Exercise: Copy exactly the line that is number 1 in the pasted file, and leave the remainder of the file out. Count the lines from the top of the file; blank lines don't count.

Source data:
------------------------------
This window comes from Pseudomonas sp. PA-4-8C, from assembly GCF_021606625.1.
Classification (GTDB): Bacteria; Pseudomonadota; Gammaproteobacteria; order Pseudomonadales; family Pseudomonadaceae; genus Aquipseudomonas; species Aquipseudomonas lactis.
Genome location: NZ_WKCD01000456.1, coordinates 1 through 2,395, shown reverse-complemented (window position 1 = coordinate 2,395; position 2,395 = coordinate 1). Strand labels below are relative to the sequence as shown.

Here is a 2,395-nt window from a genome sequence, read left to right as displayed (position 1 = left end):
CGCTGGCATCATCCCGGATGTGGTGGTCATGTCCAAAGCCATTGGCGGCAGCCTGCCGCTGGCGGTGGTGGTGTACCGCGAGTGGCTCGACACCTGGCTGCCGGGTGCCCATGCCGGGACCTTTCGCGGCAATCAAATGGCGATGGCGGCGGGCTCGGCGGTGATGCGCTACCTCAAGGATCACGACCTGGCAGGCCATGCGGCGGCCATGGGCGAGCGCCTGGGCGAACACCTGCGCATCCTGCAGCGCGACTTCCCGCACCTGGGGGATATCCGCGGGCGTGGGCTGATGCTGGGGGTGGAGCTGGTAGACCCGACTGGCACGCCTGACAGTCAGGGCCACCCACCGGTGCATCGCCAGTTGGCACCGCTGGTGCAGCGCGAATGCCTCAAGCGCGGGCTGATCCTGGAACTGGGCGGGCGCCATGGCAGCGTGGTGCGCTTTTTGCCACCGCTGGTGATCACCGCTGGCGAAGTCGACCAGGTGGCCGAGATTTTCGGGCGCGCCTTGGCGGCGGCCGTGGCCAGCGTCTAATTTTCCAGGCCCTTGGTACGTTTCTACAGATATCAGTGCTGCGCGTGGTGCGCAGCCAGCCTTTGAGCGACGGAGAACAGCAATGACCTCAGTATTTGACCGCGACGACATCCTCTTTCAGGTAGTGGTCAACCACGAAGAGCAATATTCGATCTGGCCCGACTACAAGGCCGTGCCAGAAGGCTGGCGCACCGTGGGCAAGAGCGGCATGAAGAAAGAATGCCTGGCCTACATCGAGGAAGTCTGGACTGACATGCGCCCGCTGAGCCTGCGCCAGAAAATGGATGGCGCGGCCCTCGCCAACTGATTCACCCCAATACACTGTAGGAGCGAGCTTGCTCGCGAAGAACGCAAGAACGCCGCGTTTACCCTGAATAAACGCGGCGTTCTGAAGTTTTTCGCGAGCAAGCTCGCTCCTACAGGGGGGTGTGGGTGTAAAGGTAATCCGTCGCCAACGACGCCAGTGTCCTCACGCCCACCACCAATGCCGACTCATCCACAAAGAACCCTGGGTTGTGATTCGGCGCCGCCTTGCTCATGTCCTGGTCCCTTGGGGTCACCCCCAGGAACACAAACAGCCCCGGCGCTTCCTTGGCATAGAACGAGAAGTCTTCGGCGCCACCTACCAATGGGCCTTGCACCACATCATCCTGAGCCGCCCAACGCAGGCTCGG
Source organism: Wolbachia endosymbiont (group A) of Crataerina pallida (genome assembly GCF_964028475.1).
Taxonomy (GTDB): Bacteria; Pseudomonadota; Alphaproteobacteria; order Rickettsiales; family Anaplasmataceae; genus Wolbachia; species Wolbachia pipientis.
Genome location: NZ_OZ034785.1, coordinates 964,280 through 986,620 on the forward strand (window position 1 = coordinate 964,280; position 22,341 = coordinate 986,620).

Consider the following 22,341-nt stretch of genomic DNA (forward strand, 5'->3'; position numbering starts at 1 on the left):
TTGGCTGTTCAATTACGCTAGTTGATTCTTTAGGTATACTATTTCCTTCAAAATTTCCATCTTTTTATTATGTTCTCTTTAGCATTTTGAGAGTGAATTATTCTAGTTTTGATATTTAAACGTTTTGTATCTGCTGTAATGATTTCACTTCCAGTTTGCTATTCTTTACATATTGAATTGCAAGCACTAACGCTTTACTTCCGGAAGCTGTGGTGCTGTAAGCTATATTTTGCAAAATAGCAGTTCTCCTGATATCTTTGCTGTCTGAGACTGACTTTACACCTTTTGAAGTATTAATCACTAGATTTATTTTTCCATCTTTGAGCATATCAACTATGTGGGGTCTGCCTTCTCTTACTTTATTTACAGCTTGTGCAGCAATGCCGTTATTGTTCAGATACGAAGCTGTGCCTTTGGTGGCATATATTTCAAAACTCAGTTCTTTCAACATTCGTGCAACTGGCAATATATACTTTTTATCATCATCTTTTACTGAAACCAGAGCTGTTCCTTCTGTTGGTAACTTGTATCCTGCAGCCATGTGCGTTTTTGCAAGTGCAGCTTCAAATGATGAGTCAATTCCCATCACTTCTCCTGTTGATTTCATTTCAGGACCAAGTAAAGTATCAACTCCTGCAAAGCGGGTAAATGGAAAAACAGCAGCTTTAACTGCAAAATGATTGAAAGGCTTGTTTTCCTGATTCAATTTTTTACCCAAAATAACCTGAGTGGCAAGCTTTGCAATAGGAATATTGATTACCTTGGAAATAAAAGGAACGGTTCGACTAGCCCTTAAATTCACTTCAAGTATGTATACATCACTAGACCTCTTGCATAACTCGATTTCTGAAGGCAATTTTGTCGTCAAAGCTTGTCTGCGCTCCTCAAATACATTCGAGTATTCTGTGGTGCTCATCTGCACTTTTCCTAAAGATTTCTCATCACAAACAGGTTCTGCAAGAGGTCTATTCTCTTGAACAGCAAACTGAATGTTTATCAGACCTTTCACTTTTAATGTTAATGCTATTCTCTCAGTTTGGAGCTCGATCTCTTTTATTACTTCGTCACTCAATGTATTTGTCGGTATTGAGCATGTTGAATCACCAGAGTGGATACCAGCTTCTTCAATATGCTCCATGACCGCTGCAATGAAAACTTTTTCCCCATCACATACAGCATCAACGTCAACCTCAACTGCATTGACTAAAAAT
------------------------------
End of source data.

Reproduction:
This window comes from Pseudomonas sp. PA-4-8C, from assembly GCF_021606625.1.